The artists invited to participate in this Edward Thorp Gallery exhibition best represent the range and complexity in recent painting, and most aptly address the ever-expanding area occupying the boundary between abstraction and representation. All the works selected both question and challenge historical tropes: raising issues of space, subjectivity and proximity, the highly personal and the familiar. The works aim to broaden the historical boundaries of abstraction and develop its ability to connect and convey meaning through a collision of form, color, gesture, and a wide vocabulary of highly selected sourced and sampled imagery.
Paul Bloodgood: The assimilation of Minimal Art, early American Modernism and Classical Chinese painting in these tilted compositions all combine to turn the idea of landscape painting inside out. Linear pathways lead the viewer across the topography then dead-end at obstacles, confounding the graphic logic. This shifting state and the variety of the sourced language produce complexity and disavow a single reading of space and meaning.
Graham Durward: These paintings depict moody, smoke-filled interiors that portray the rising of incense enveloping the room. Melancholic imagery becomes on closer investigation sinister, with the brushwork and smoke breaking up into threatening gestures. The etherealness and figurative slowly gives way to an abstraction, which introduces conflict and intrigue into the scene.
Alison Evans: Masked skeletal forms created by large gestural brushstrokes loom in a fictive gothic setting where images are difficult to decipher and are reluctant to declare their true nature. A narrative is built, at once comical and serious, through a co-existence of areas of stains and drips, form and formlessness.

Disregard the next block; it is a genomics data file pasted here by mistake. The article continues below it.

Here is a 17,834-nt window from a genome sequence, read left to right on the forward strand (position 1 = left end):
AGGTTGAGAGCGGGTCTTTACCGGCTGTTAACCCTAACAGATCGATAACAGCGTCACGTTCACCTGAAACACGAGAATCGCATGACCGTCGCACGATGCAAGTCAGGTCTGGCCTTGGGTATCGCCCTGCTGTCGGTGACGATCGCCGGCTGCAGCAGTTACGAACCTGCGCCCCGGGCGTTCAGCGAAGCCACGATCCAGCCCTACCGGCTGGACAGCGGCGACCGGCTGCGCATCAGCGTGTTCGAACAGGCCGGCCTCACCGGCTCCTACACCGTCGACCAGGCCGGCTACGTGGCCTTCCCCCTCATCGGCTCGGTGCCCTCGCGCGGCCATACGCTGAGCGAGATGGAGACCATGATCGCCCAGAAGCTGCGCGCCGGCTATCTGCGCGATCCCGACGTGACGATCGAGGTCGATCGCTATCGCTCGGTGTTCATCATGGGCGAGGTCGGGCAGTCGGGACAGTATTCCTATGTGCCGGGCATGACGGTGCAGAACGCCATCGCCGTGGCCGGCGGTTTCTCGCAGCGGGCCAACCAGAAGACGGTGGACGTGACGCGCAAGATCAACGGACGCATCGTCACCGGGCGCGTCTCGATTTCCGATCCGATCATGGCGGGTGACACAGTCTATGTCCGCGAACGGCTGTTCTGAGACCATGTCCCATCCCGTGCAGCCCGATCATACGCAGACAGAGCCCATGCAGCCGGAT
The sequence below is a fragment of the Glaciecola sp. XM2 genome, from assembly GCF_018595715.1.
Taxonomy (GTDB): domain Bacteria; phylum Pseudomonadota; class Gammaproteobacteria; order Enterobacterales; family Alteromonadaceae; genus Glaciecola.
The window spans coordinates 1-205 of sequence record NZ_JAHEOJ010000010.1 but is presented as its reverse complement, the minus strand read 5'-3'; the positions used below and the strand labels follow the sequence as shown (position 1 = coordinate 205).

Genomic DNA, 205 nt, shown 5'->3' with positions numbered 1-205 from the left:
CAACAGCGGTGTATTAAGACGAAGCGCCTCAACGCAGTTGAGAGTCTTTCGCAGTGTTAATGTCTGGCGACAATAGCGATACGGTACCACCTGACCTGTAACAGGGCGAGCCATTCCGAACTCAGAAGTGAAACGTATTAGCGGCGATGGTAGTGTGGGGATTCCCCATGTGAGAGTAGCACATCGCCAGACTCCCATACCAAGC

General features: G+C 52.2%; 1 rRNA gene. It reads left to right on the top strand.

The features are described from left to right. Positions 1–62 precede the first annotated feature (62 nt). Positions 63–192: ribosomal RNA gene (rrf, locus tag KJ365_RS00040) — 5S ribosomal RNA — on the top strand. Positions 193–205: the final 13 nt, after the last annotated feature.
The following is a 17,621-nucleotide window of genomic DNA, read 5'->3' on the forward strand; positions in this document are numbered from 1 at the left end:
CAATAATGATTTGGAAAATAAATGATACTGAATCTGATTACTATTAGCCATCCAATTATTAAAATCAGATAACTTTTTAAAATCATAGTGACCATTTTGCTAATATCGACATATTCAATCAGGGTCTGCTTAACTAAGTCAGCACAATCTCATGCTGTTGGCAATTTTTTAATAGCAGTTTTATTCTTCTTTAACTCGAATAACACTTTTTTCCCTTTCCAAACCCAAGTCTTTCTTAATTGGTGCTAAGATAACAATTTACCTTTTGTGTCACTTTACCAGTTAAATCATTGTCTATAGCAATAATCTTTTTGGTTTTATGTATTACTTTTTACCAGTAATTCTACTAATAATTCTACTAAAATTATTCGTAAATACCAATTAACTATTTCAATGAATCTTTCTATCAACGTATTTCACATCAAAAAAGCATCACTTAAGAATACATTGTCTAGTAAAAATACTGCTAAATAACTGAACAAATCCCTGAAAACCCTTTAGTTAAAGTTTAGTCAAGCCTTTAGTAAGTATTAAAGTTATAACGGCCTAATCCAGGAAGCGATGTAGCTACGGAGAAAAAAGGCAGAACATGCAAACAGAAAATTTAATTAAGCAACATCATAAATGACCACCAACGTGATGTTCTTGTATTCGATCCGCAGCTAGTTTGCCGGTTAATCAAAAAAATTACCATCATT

Lisa Hamilton: These evocative color abstractions deliver all the expected requirements of geometric abstraction, albeit with a twist. Diagonal forces help push the viewer deep into the center of the picture plane then pulls us back by linear or abruptly flattened rectilinear forms. The works appear to have an intrinsic sense of place, an attempt at describing a specific recollection in time.
Craig Taylor: Undefined shapes and forms drift and glide in an idyllic setting of agitated vibrant color reminiscent of early 20th Century French landscape painting. The off-kilter and ultimately surprising compositions, often produced by encroaching architectural fragments, further evoke an affinity to this period with its approach to composition through the incorporation of photography.
Chuck Webster: The works can either be read as fragments of the real world or complete biomorphic imaginary realms. Emblematic but never declamatory, these intuitive images bounce back and forth between the recognizable and the abstract. While operating as highly personal statements they also manage to convey a sense of shared and collective experience.